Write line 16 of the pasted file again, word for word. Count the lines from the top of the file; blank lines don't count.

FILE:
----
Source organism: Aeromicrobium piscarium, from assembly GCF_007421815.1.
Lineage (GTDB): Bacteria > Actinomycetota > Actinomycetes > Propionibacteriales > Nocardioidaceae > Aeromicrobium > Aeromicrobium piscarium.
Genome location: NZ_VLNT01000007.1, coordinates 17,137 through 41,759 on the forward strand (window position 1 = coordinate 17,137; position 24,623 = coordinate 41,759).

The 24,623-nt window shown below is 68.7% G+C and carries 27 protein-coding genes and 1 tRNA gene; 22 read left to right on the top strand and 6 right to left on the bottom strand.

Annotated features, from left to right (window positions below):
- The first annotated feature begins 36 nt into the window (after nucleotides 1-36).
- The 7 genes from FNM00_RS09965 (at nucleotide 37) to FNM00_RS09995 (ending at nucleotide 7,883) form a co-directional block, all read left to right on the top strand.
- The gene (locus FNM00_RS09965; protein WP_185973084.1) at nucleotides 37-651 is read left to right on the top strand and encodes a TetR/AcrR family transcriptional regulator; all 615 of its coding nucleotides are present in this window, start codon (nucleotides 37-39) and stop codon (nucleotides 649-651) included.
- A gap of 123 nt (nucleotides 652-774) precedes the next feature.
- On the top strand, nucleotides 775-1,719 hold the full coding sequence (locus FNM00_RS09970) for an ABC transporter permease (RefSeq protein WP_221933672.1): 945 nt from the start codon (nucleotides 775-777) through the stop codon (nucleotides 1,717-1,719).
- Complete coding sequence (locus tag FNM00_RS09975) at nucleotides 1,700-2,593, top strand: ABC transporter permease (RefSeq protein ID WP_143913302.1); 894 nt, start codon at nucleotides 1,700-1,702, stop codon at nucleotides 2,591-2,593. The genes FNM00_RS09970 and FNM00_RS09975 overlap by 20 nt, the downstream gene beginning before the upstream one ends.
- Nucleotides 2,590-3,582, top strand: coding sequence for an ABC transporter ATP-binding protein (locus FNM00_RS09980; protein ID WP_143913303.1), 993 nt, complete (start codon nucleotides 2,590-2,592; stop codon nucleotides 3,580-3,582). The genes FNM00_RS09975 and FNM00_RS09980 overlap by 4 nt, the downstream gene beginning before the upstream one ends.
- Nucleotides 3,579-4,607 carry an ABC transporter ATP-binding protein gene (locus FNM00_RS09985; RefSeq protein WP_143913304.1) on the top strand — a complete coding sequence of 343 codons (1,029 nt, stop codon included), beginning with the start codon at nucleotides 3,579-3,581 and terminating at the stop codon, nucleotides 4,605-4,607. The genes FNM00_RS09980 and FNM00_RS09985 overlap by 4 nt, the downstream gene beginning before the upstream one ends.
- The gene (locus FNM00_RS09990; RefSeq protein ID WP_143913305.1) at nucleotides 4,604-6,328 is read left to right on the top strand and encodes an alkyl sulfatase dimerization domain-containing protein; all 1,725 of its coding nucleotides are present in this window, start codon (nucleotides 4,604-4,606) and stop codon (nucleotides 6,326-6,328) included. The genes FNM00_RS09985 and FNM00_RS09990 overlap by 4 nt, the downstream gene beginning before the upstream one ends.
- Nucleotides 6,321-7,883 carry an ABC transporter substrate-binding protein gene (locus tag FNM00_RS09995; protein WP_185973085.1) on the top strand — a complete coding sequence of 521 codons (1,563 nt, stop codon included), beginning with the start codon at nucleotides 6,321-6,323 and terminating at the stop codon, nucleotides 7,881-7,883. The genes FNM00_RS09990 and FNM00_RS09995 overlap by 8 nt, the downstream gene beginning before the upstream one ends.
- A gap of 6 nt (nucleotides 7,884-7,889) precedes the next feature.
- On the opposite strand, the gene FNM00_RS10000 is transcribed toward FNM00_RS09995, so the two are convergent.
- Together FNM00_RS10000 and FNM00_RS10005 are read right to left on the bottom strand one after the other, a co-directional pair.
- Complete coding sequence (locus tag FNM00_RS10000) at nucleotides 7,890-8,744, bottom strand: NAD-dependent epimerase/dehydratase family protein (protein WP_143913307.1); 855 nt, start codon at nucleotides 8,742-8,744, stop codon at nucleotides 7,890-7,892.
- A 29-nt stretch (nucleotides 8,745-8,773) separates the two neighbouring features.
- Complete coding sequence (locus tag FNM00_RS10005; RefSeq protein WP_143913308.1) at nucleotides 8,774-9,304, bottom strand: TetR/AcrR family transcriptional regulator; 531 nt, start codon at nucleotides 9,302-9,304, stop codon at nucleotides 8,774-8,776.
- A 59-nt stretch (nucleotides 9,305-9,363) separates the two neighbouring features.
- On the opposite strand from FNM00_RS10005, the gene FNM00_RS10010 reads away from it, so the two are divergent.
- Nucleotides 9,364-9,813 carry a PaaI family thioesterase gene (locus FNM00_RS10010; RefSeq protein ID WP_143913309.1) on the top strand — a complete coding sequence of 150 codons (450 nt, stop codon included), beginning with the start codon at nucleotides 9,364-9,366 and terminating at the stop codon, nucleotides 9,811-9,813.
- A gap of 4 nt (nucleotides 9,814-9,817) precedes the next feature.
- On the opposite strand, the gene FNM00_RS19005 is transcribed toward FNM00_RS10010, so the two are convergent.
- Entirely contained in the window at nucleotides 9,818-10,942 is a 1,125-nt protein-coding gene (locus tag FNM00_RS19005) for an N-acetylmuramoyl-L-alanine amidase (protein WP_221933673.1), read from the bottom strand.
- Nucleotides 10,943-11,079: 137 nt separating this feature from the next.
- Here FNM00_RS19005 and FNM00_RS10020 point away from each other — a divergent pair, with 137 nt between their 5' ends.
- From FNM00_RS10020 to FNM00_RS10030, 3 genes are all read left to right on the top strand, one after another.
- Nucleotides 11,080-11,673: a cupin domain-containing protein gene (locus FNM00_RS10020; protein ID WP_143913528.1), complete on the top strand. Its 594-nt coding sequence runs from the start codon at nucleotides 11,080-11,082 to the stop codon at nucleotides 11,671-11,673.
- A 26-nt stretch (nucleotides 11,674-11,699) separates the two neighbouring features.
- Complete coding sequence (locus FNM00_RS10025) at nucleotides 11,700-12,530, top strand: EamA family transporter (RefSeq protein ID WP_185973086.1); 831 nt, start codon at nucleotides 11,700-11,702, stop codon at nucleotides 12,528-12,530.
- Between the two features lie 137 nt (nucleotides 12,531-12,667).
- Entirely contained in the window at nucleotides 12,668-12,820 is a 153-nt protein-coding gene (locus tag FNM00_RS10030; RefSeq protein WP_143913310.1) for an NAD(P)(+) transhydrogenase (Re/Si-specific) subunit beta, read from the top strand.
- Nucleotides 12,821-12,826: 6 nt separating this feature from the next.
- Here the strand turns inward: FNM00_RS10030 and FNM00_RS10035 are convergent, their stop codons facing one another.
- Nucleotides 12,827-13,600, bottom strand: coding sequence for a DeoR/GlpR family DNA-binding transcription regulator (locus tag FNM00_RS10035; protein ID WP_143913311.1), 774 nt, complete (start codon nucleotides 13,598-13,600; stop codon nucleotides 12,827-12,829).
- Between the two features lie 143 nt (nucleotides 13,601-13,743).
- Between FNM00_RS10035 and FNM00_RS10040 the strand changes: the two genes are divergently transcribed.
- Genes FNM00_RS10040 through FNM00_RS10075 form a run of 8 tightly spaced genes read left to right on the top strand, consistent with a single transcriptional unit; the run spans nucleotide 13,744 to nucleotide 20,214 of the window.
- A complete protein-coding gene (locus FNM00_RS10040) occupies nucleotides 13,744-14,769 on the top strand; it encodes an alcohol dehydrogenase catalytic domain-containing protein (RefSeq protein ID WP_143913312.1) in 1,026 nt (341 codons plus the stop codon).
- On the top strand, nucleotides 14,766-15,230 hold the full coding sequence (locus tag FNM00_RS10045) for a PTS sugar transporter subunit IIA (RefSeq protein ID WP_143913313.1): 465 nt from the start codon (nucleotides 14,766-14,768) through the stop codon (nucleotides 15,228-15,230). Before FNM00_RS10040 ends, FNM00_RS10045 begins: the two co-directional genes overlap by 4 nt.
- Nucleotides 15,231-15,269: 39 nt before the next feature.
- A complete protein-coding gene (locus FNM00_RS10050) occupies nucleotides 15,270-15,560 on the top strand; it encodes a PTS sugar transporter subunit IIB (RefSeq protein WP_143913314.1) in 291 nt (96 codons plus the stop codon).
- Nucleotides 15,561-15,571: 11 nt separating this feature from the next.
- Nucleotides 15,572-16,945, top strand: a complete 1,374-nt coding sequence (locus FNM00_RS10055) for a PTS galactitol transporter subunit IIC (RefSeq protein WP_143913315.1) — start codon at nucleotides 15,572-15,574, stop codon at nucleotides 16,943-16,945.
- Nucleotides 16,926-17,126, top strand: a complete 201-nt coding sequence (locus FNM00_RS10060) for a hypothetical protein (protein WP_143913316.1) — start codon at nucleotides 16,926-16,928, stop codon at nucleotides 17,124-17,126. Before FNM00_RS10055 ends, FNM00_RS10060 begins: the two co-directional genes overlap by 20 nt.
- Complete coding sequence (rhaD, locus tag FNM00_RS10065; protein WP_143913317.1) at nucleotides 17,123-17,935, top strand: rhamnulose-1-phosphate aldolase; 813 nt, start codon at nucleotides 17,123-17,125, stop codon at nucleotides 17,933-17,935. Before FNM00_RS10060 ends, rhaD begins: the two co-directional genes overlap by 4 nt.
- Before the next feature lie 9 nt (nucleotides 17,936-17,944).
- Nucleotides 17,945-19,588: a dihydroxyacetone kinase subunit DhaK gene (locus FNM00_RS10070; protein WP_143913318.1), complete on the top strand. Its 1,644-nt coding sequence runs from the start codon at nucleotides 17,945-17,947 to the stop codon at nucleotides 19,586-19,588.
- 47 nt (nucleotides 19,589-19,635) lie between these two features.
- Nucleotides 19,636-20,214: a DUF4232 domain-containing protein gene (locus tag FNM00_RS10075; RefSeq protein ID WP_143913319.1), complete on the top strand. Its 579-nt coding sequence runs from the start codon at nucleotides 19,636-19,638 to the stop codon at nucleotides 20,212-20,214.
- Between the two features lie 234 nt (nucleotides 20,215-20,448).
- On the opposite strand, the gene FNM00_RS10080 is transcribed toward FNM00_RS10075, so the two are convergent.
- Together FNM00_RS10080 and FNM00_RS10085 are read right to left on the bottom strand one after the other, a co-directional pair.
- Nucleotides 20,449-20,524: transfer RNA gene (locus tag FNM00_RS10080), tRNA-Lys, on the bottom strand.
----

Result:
- A gap of 6 nt (nucleotides 7,884-7,889) precedes the next feature.